The Ethics of Hunting for Sport

I just can’t understand the ethics of hunting for sport. How can one get joy out of killing one of these animals for thrill or fun? I know there are a lot of good people who do hunt but I can’t understand any rationale for why it is okay. Can someone please explain this?

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  1. As a teacher in a rural area the vast majority of my students war raised in families where hunting is a family tradition. It is difficult for anyone who has never hunted to understand why it is such a time honored past time.

    I was raised in the country and now still live in a rural community where deer, turkeys, and other game are plentiful. I do not rely upon harvesting game for my food and fiber needs. I am a hunter and sportsman because it is what I enjoy. Never do I want someone to paint me as a camp-clad, unshaven, gun-slinging guy with a beat up old pickup truck who spends countless hours in the field in pursuit of game. Rather, I am what many people might refer to as not being the “typical” hunter. Hunting is an honorable sport with a treasured past. Could I go to a local grocery store and purchase meat? Of course I could, and often do. However, the time I spend afield is above and beyond the harvest. I impress upon this around me that our image as hunters is often portrayed with negativity. We are our own worst enemies. However, most would not set eyes upon me and realize that I was headed out for the hunt. My outer clothing (camouflaged pants, jacket, orange vest, hat, backpack, firearms, and necessary components) are tastefully stored in my family vehicle and taken out only when I have entered the field. When my hunt is over, it is stored back away and I would look as though I am any other person stopping for milk in the evening at the local corner store.

    I hunt for pleasure. I hunt to sit in the majesty of nature that has evolved over the years. I observe wildly and dream without limits. I have seen nature at her worst and at her best. I have had more days afield NOT harvesting that I ever have taking an animal. I feel remorse when I harvest an animal and prepare it for the table while at the same time giving thanks for the premium quality meat that it provides for my family. I enjoy that my harvest is a carefully calculated management tool that a keeps game populations healthy. I am an ethical and responsible firearm owner who commits his time, talent, and treasures to educating future generations of outdoor enthusiasts by teaching (voluntarily and without remuneration of any kind) hunter education and safe firearm handling courses. This takes time away from my passion for the outdoors and my family, but allows me to give back that which I have taken. I raise trout from eggs in my classroom to stock into local streams for people to enjoy in the spring and summer seasons. To date I have released nearly 4,500 trout into local waters and have been fortunate enough to harvest some of them myself. I have ended my hunting season prematurely by harvesting an animal that others would not deem a “trophy” because they were injured by cars, the most non-selective of methods of killing an animal. Nothing goes to waste.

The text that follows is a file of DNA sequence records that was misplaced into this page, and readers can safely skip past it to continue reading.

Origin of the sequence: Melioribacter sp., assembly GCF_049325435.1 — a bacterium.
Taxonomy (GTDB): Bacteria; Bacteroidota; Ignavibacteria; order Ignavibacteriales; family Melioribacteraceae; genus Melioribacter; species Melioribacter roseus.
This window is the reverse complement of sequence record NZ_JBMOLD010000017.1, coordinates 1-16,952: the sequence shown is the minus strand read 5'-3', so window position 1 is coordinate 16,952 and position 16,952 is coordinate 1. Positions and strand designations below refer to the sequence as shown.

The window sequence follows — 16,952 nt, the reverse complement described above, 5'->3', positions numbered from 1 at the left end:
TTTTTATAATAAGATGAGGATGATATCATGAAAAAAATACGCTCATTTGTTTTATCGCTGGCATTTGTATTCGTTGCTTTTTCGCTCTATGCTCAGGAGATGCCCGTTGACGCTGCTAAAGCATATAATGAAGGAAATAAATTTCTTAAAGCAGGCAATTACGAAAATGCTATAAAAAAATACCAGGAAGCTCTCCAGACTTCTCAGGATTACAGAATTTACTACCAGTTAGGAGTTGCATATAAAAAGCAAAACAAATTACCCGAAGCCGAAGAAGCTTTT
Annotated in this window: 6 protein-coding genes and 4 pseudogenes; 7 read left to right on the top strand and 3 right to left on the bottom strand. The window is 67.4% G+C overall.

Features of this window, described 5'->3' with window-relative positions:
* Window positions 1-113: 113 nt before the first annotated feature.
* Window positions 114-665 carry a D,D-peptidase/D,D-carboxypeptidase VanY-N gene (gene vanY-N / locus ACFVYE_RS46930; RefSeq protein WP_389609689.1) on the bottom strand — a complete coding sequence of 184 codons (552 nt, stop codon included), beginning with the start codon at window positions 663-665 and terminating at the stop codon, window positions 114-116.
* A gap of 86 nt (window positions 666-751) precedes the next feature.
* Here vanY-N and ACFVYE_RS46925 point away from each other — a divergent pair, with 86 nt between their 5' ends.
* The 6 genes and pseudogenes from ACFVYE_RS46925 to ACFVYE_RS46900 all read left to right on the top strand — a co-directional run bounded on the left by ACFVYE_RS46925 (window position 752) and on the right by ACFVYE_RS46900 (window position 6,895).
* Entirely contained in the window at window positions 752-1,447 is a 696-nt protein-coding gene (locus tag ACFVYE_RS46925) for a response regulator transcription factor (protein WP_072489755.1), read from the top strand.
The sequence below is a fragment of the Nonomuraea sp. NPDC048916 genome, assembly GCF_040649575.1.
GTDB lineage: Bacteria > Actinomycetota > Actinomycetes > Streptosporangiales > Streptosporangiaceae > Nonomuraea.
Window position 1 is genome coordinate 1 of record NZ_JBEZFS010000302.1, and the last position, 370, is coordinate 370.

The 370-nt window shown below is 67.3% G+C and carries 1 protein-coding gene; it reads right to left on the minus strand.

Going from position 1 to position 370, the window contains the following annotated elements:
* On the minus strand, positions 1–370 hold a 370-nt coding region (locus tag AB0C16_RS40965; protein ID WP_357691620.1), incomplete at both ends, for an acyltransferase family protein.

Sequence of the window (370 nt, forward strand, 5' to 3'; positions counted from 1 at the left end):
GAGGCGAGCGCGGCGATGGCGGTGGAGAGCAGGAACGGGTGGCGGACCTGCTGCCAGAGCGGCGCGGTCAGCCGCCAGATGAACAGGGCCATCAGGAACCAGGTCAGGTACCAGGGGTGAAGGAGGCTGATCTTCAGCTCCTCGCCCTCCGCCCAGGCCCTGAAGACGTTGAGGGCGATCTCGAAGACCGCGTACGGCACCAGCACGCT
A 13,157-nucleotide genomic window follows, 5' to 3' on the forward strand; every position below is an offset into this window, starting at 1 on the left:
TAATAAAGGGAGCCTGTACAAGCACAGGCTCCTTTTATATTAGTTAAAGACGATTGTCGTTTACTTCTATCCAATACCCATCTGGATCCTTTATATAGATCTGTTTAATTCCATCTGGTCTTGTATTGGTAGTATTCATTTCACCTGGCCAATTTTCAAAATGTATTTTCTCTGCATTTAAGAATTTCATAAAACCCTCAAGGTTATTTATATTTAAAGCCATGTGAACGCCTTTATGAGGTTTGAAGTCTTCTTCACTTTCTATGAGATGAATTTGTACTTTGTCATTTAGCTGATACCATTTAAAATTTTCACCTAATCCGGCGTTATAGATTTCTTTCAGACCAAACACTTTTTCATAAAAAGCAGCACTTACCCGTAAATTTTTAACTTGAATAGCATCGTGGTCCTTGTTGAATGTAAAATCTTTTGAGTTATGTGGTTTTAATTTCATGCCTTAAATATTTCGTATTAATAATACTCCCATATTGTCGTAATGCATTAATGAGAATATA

The meat feeds my family, the organs fuel my classroom demonstrations, and the bones and body are cleaned by a beetle colony in my classroom and reassembled as we talk about anatomy. I donate my animal hides to local charities that tan them and use them for therapy for disabled veterans to make leather products. No animal dies in vain when I harvest it. Feathers from my turkeys and geese make fishing flies or are used in art classrooms. After filleting I take fish carcasses to nourish the soil in my garden. I feel that if I borrowed it from the land it is my responsibility to return it for maximum gain and good.

    I am not a fan of hunting some animals, but I also do not have the financial means to fly to Africa and take a lion, giraffe, cheetah, or plains game. I hunt local and do good deeds locally.

    That is why.

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